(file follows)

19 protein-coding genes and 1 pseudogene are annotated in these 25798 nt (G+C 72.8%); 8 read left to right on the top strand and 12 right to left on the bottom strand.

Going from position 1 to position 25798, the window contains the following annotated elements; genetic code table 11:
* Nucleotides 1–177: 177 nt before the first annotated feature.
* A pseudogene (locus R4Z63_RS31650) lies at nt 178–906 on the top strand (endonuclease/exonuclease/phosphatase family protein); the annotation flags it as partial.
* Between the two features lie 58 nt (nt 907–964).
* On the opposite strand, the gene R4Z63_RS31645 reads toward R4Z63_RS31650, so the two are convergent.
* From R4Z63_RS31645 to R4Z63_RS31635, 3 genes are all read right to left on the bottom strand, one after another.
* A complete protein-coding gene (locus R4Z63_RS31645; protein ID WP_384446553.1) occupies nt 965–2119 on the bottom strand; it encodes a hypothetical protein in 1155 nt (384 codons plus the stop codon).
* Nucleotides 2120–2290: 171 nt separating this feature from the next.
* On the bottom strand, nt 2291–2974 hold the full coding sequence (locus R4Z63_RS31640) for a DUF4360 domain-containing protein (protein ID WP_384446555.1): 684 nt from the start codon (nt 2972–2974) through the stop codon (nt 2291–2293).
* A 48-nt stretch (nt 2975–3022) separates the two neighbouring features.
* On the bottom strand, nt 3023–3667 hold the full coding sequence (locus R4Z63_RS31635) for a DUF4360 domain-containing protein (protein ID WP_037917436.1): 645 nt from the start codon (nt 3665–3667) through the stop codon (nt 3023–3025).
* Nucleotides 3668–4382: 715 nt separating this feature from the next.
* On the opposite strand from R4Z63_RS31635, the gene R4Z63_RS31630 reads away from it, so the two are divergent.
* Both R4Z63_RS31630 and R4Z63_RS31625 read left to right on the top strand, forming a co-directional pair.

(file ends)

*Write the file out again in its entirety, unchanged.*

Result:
19 protein-coding genes and 1 pseudogene are annotated in these 25798 nt (G+C 72.8%); 8 read left to right on the top strand and 12 right to left on the bottom strand.

Going from position 1 to position 25798, the window contains the following annotated elements; genetic code table 11:
* Nucleotides 1–177: 177 nt before the first annotated feature.
* A pseudogene (locus R4Z63_RS31650) lies at nt 178–906 on the top strand (endonuclease/exonuclease/phosphatase family protein); the annotation flags it as partial.
* Between the two features lie 58 nt (nt 907–964).
* On the opposite strand, the gene R4Z63_RS31645 reads toward R4Z63_RS31650, so the two are convergent.
* From R4Z63_RS31645 to R4Z63_RS31635, 3 genes are all read right to left on the bottom strand, one after another.
* A complete protein-coding gene (locus R4Z63_RS31645; protein ID WP_384446553.1) occupies nt 965–2119 on the bottom strand; it encodes a hypothetical protein in 1155 nt (384 codons plus the stop codon).
* Nucleotides 2120–2290: 171 nt separating this feature from the next.
* On the bottom strand, nt 2291–2974 hold the full coding sequence (locus R4Z63_RS31640) for a DUF4360 domain-containing protein (protein ID WP_384446555.1): 684 nt from the start codon (nt 2972–2974) through the stop codon (nt 2291–2293).
* A 48-nt stretch (nt 2975–3022) separates the two neighbouring features.
* On the bottom strand, nt 3023–3667 hold the full coding sequence (locus R4Z63_RS31635) for a DUF4360 domain-containing protein (protein ID WP_037917436.1): 645 nt from the start codon (nt 3665–3667) through the stop codon (nt 3023–3025).
* Nucleotides 3668–4382: 715 nt separating this feature from the next.
* On the opposite strand from R4Z63_RS31635, the gene R4Z63_RS31630 reads away from it, so the two are divergent.
* Both R4Z63_RS31630 and R4Z63_RS31625 read left to right on the top strand, forming a co-directional pair.